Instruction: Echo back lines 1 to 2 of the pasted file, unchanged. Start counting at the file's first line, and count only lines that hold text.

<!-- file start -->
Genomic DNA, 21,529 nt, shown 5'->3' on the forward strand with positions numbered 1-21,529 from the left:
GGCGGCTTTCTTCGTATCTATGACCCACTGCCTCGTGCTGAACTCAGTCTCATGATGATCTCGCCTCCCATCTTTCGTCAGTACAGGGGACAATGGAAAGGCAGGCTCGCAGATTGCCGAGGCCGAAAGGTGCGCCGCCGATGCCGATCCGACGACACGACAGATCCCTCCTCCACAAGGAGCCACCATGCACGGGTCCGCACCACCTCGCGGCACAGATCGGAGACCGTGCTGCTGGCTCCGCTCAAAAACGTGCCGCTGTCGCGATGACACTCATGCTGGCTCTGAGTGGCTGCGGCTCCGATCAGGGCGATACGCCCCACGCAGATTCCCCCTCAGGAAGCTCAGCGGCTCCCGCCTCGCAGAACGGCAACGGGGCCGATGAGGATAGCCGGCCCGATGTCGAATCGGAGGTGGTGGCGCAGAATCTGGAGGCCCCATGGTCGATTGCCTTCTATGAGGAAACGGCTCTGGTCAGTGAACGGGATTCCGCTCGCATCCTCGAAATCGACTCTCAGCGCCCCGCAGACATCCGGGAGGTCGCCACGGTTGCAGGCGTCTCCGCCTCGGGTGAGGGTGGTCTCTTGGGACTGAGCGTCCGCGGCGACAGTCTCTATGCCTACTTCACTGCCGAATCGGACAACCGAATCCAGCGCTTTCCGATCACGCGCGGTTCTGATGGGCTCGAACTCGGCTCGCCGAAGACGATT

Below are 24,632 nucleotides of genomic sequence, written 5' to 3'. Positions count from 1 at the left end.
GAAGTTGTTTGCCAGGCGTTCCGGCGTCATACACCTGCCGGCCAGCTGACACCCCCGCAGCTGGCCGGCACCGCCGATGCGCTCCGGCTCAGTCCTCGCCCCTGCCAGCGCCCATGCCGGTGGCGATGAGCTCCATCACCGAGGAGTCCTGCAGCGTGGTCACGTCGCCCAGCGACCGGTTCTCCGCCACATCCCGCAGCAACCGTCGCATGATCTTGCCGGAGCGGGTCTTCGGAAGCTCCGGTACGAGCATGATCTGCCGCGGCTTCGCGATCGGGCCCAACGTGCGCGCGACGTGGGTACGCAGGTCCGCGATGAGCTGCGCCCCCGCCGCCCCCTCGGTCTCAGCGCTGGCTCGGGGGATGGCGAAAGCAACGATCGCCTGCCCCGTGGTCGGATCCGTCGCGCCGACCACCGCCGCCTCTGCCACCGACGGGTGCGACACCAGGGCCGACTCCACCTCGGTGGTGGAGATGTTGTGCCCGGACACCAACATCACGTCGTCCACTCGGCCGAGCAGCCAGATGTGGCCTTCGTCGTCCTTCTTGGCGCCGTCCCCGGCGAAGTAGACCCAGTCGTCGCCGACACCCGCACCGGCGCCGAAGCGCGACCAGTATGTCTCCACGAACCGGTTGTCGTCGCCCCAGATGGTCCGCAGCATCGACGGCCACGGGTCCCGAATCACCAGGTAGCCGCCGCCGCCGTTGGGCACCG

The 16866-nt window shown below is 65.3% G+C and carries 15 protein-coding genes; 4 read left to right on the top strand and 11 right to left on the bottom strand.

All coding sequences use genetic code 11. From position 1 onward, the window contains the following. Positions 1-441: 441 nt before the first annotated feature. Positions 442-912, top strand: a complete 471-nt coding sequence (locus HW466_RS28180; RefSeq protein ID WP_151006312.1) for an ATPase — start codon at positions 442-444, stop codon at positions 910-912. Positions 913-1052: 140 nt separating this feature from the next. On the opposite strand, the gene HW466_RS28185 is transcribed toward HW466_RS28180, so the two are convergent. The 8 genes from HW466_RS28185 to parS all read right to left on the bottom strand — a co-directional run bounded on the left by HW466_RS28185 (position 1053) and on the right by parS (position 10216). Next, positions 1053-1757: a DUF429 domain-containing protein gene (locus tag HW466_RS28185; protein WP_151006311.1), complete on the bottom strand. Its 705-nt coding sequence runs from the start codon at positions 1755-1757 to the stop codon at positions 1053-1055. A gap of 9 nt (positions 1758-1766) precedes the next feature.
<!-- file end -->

Genomic DNA, 21,529 nt, shown 5'->3' on the forward strand with positions numbered 1-21,529 from the left:
GGCGGCTTTCTTCGTATCTATGACCCACTGCCTCGTGCTGAACTCAGTCTCATGATGATCTCGCCTCCCATCTTTCGTCAGTACAGGGGACAATGGAAAGGCAGGCTCGCAGATTGCCGAGGCCGAAAGGTGCGCCGCCGATGCCGATCCGACGACACGACAGATCCCTCCTCCACAAGGAGCCACCATGCACGGGTCCGCACCACCTCGCGGCACAGATCGGAGACCGTGCTGCTGGCTCCGCTCAAAAACGTGCCGCTGTCGCGATGACACTCATGCTGGCTCTGAGTGGCTGCGGCTCCGATCAGGGCGATACGCCCCACGCAGATTCCCCCTCAGGAAGCTCAGCGGCTCCCGCCTCGCAGAACGGCAACGGGGCCGATGAGGATAGCCGGCCCGATGTCGAATCGGAGGTGGTGGCGCAGAATCTGGAGGCCCCATGGTCGATTGCCTTCTATGAGGAAACGGCTCTGGTCAGTGAACGGGATTCCGCTCGCATCCTCGAAATCGACTCTCAGCGCCCCGCAGACATCCGGGAGGTCGCCACGGTTGCAGGCGTCTCCGCCTCGGGTGAGGGTGGTCTCTTGGGACTGAGCGTCCGCGGCGACAGTCTCTATGCCTACTTCACTGCCGAATCGGACAACCGAATCCAGCGCTTTCCGATCACGCGCGGTTCTGATGGGCTCGAACTCGGCTCGCCGAAGACGATT